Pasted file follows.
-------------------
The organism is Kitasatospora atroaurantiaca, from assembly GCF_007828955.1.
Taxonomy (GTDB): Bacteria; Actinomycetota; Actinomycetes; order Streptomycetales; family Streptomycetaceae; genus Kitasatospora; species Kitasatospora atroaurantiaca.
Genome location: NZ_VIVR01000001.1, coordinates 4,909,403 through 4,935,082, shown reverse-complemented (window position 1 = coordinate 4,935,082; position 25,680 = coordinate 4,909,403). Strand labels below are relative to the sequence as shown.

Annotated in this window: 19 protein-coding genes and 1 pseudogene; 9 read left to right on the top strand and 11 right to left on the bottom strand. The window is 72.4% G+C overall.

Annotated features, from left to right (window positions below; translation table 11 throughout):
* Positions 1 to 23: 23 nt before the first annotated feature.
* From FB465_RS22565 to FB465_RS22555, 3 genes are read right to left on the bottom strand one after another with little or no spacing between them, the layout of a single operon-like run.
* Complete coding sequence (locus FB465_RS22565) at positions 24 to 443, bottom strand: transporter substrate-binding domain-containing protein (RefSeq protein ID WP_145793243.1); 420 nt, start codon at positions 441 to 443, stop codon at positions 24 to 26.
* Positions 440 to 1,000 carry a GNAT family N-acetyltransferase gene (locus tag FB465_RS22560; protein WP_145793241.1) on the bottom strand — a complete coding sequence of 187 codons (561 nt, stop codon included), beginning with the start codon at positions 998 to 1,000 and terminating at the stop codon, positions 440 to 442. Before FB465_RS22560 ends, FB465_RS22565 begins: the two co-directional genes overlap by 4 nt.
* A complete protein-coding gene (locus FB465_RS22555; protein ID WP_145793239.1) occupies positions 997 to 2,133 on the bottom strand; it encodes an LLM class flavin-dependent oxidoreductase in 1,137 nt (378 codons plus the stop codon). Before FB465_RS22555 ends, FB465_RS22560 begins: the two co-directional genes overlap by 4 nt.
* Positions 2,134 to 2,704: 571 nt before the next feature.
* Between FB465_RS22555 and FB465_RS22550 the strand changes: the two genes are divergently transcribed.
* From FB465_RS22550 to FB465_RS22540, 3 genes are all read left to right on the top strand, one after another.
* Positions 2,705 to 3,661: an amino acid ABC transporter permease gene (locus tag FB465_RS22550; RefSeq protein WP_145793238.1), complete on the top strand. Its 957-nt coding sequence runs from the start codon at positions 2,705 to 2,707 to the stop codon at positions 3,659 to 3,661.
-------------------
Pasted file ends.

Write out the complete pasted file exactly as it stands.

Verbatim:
The organism is Kitasatospora atroaurantiaca, from assembly GCF_007828955.1.
Taxonomy (GTDB): Bacteria; Actinomycetota; Actinomycetes; order Streptomycetales; family Streptomycetaceae; genus Kitasatospora; species Kitasatospora atroaurantiaca.
Genome location: NZ_VIVR01000001.1, coordinates 4,909,403 through 4,935,082, shown reverse-complemented (window position 1 = coordinate 4,935,082; position 25,680 = coordinate 4,909,403). Strand labels below are relative to the sequence as shown.

Annotated in this window: 19 protein-coding genes and 1 pseudogene; 9 read left to right on the top strand and 11 right to left on the bottom strand. The window is 72.4% G+C overall.

Annotated features, from left to right (window positions below; translation table 11 throughout):
* Positions 1 to 23: 23 nt before the first annotated feature.
* From FB465_RS22565 to FB465_RS22555, 3 genes are read right to left on the bottom strand one after another with little or no spacing between them, the layout of a single operon-like run.
* Complete coding sequence (locus FB465_RS22565) at positions 24 to 443, bottom strand: transporter substrate-binding domain-containing protein (RefSeq protein ID WP_145793243.1); 420 nt, start codon at positions 441 to 443, stop codon at positions 24 to 26.
* Positions 440 to 1,000 carry a GNAT family N-acetyltransferase gene (locus tag FB465_RS22560; protein WP_145793241.1) on the bottom strand — a complete coding sequence of 187 codons (561 nt, stop codon included), beginning with the start codon at positions 998 to 1,000 and terminating at the stop codon, positions 440 to 442. Before FB465_RS22560 ends, FB465_RS22565 begins: the two co-directional genes overlap by 4 nt.
* A complete protein-coding gene (locus FB465_RS22555; protein ID WP_145793239.1) occupies positions 997 to 2,133 on the bottom strand; it encodes an LLM class flavin-dependent oxidoreductase in 1,137 nt (378 codons plus the stop codon). Before FB465_RS22555 ends, FB465_RS22560 begins: the two co-directional genes overlap by 4 nt.
* Positions 2,134 to 2,704: 571 nt before the next feature.
* Between FB465_RS22555 and FB465_RS22550 the strand changes: the two genes are divergently transcribed.
* From FB465_RS22550 to FB465_RS22540, 3 genes are all read left to right on the top strand, one after another.
* Positions 2,705 to 3,661: an amino acid ABC transporter permease gene (locus tag FB465_RS22550; RefSeq protein WP_145793238.1), complete on the top strand. Its 957-nt coding sequence runs from the start codon at positions 2,705 to 2,707 to the stop codon at positions 3,659 to 3,661.